Yoga: How To Begin Your Home Practice

by Megan K on October 10, 2010

Yoga can be a very personal, deeply spiritual experience.  It can feel amazing, relaxing and rejuvenating.  You may be knew to Yoga or you may already have a deep love affair with your practice.  Either way, your home practice is a critical piece of your relationship with Yoga.

In my house in ND I had a space in the basement dedicated to Yoga.  It was a clean area with a small rug, a yoga mat, a little space heater (for the cold winters), a pillow and a blanket.  I loved my Yoga space.  The dogs knew they were not allowed in that area and each time I went there, I knew that I was there to either meditate or practice the physical asanas.

It isn’t necessary to have a space dedicated to your practice, but it helps.
It isn’t necessary to have a Yoga mat in order to practice.
Your “home practice” can occur anywhere as long as you are your guide.

To get started, I recommend that you:

  • Make a list of all the poses you feel comfortable with and any others you’re working on or would like to be able to practice with confidence. 
  • Set aside some time for your practice: 10-20 minutes a couple of times a week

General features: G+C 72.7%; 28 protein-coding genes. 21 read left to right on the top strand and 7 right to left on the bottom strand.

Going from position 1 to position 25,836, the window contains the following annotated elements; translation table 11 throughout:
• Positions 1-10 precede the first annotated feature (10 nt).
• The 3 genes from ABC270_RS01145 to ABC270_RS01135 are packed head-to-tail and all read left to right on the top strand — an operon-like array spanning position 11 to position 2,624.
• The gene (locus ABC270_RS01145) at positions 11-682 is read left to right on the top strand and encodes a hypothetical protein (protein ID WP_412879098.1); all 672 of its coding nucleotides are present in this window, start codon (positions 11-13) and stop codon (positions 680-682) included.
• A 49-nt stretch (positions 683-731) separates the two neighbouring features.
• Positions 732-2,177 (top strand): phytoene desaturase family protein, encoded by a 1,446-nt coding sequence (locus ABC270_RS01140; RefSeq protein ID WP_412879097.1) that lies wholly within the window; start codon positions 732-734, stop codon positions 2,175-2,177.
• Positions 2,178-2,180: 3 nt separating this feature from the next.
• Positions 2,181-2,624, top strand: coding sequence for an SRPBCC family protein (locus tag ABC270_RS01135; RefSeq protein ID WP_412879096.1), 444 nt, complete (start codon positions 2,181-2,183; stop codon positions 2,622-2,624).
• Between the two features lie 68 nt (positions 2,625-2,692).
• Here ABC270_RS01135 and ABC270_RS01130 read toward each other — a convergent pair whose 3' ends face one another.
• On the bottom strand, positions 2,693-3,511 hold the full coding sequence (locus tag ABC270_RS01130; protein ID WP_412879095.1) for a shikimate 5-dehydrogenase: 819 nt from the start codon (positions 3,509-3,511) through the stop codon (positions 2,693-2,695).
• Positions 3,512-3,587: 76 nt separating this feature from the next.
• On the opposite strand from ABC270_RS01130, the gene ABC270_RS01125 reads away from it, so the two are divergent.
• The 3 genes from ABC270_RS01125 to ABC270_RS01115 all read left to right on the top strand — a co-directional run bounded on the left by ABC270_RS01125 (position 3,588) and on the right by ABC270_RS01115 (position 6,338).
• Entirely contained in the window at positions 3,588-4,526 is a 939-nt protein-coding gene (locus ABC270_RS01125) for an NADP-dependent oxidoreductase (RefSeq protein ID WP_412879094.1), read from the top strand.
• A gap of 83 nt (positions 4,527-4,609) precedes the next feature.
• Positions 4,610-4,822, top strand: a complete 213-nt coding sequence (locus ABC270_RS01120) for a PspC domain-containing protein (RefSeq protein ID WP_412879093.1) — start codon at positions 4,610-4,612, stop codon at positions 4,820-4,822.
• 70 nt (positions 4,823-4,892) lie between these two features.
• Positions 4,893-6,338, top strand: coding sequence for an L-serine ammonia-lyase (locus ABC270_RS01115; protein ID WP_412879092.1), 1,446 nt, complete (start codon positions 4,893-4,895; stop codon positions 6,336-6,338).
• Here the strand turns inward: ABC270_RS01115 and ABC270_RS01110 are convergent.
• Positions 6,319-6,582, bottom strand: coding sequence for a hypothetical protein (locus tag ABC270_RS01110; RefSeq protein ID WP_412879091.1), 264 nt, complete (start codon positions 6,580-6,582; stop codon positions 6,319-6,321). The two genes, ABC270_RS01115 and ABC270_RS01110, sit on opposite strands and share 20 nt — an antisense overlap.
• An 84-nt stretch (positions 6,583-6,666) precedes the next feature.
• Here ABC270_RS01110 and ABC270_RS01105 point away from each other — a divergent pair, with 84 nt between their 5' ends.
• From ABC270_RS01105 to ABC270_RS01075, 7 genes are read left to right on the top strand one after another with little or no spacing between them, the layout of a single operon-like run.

• Limit outside distractions ie: turn off your cell phone, have your spouse look after the children etc. 
  • Play whatever music you’d like-,that you feel will help you focus on the moment and what you’re doing (I know people who have practiced yoga to Classic Rock. It really doesn’t matter, as long as you’re working on presence.)
  • Begin with flowing gentle movements and then take your practice wherever your intuition guides you.
Hard fast rules about warm-ups, cool-downs, sequences of poses etc.can apply in Yoga, but I don’t believe they should. Everything should be taken as a guideline that can serve you, but that isn’t necessarily right for you all the time. Remember, you are your best guide. Before you practice, ask yourself what you need on that day.   
Pose Sequences:
  • Breathing and Centering
  • Gentle Flowing Movements (including the Half Series: Plank, Crocodile, Upward Facing Dog and Downward Facing Dog)
  • Sun Salutations 
  • Standing Postures, Flowing Sequences if Desired
  • Balancing Poses
  • Back bends and Core work (although these can be and usually are incorporated throughout your practice)
  • Seated Poses
  • Inversions like Shoulderstand, Plow, Handstand, Headstand, Wheel, and Legs Up the Wall
  • Reclined Poses like Reclined twists, knees to chest etc.
  • Corpse Pose or Final Relaxation
In the West, we tend to view Yoga as strictly physical asanas and breath work.  Ulitmately, it is much more than that.  But what makes Yoga truly beautiful is that it can serve as a vehicle for presence in the moment.
Namaste,
Megan
Please e-mail: megankfitness@gmail.com with questions

One comment on “Yoga: How To Begin Your Home Practice

  1. Pingback: The Essence Of A Yoga Practice

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